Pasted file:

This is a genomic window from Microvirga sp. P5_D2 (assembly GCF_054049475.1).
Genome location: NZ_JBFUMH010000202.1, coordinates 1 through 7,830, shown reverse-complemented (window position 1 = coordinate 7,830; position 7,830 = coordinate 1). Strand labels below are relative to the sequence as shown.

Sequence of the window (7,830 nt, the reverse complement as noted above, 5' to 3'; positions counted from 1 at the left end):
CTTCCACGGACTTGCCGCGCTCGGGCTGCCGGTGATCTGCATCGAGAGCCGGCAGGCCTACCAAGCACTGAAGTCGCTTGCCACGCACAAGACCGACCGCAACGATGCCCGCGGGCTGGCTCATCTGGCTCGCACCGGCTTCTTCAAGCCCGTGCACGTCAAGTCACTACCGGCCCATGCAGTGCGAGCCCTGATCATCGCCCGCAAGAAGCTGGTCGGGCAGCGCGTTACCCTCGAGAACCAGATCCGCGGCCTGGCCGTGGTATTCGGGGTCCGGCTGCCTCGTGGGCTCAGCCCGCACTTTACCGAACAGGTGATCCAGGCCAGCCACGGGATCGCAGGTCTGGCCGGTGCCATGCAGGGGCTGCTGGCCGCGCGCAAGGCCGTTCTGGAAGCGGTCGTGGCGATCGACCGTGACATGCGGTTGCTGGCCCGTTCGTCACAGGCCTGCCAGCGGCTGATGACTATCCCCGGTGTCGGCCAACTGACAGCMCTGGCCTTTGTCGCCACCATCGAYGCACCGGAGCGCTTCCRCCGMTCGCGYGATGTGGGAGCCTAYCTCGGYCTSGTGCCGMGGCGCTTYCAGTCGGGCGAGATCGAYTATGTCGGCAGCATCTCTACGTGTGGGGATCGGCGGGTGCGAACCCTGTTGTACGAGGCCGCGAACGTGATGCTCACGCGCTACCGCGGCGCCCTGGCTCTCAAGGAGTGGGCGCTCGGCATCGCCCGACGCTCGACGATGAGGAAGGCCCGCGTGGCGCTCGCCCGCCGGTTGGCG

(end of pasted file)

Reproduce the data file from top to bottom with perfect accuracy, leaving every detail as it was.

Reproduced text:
This is a genomic window from Microvirga sp. P5_D2 (assembly GCF_054049475.1).
Genome location: NZ_JBFUMH010000202.1, coordinates 1 through 7,830, shown reverse-complemented (window position 1 = coordinate 7,830; position 7,830 = coordinate 1). Strand labels below are relative to the sequence as shown.

Sequence of the window (7,830 nt, the reverse complement as noted above, 5' to 3'; positions counted from 1 at the left end):
CTTCCACGGACTTGCCGCGCTCGGGCTGCCGGTGATCTGCATCGAGAGCCGGCAGGCCTACCAAGCACTGAAGTCGCTTGCCACGCACAAGACCGACCGCAACGATGCCCGCGGGCTGGCTCATCTGGCTCGCACCGGCTTCTTCAAGCCCGTGCACGTCAAGTCACTACCGGCCCATGCAGTGCGAGCCCTGATCATCGCCCGCAAGAAGCTGGTCGGGCAGCGCGTTACCCTCGAGAACCAGATCCGCGGCCTGGCCGTGGTATTCGGGGTCCGGCTGCCTCGTGGGCTCAGCCCGCACTTTACCGAACAGGTGATCCAGGCCAGCCACGGGATCGCAGGTCTGGCCGGTGCCATGCAGGGGCTGCTGGCCGCGCGCAAGGCCGTTCTGGAAGCGGTCGTGGCGATCGACCGTGACATGCGGTTGCTGGCCCGTTCGTCACAGGCCTGCCAGCGGCTGATGACTATCCCCGGTGTCGGCCAACTGACAGCMCTGGCCTTTGTCGCCACCATCGAYGCACCGGAGCGCTTCCRCCGMTCGCGYGATGTGGGAGCCTAYCTCGGYCTSGTGCCGMGGCGCTTYCAGTCGGGCGAGATCGAYTATGTCGGCAGCATCTCTACGTGTGGGGATCGGCGGGTGCGAACCCTGTTGTACGAGGCCGCGAACGTGATGCTCACGCGCTACCGCGGCGCCCTGGCTCTCAAGGAGTGGGCGCTCGGCATCGCCCGACGCTCGACGATGAGGAAGGCCCGCGTGGCGCTCGCCCGCCGGTTGGCG